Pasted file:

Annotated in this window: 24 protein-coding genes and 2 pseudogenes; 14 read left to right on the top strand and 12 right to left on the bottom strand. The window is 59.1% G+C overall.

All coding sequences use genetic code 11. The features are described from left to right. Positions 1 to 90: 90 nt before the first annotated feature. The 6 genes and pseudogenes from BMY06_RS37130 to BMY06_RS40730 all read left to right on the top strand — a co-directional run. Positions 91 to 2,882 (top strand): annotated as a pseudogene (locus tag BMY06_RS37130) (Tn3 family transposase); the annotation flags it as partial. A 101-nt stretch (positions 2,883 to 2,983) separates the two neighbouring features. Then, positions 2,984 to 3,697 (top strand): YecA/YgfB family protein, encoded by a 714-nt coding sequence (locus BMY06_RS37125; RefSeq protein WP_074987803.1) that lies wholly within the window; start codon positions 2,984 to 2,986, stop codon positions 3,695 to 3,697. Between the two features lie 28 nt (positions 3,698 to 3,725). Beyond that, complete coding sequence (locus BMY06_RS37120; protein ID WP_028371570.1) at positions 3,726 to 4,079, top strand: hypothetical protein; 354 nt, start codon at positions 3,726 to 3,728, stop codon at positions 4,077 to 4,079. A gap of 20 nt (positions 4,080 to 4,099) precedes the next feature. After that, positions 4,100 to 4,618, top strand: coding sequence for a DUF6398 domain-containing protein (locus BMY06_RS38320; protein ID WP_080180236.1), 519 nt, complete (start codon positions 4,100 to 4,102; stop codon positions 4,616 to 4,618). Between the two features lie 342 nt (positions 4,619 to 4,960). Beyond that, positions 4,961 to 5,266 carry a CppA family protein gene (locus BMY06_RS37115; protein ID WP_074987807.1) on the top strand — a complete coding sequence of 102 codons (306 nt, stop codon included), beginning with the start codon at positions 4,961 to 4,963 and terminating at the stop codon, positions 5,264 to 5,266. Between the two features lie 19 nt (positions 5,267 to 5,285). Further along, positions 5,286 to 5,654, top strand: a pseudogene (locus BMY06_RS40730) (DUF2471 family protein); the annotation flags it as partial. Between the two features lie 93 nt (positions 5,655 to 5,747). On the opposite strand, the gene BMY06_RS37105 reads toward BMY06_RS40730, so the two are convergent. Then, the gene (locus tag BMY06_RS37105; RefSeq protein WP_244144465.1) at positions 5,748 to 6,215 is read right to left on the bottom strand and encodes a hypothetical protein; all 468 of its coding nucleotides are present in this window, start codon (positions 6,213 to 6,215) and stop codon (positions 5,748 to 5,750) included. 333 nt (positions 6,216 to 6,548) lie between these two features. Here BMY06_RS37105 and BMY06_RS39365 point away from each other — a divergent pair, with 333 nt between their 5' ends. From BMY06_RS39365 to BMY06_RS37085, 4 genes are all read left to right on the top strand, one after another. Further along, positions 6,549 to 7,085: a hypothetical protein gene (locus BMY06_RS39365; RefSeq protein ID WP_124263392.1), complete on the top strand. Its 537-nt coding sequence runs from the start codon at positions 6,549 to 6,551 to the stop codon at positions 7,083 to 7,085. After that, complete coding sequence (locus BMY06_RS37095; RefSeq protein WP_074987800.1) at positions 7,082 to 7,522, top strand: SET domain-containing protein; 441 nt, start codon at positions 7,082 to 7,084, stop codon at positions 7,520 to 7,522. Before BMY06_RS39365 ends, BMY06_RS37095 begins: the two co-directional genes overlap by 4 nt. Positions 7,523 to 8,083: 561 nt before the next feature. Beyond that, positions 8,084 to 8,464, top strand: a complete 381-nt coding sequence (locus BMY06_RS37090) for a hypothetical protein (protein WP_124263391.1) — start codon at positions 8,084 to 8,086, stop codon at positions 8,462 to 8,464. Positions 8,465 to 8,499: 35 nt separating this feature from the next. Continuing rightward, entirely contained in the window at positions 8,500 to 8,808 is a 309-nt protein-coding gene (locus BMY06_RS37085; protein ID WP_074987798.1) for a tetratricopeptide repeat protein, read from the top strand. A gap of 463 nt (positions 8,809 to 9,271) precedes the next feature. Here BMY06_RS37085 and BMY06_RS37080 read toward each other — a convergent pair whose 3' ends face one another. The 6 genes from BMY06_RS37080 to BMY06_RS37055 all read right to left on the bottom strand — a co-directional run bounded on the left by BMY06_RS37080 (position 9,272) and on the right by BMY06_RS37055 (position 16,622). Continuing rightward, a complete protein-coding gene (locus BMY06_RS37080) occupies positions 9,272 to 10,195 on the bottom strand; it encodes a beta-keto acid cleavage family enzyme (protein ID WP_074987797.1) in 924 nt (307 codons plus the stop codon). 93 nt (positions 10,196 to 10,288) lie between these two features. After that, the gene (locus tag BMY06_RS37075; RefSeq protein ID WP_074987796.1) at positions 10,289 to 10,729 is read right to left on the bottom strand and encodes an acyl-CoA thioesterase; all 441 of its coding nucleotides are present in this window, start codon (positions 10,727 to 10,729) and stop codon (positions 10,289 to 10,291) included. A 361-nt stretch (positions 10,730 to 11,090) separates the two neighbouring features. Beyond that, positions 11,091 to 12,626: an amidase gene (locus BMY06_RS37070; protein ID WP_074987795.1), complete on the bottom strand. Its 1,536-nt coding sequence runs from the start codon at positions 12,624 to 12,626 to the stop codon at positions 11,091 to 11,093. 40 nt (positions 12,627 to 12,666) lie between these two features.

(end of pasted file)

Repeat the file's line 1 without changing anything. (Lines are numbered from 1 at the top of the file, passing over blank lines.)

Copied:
Annotated in this window: 24 protein-coding genes and 2 pseudogenes; 14 read left to right on the top strand and 12 right to left on the bottom strand. The window is 59.1% G+C overall.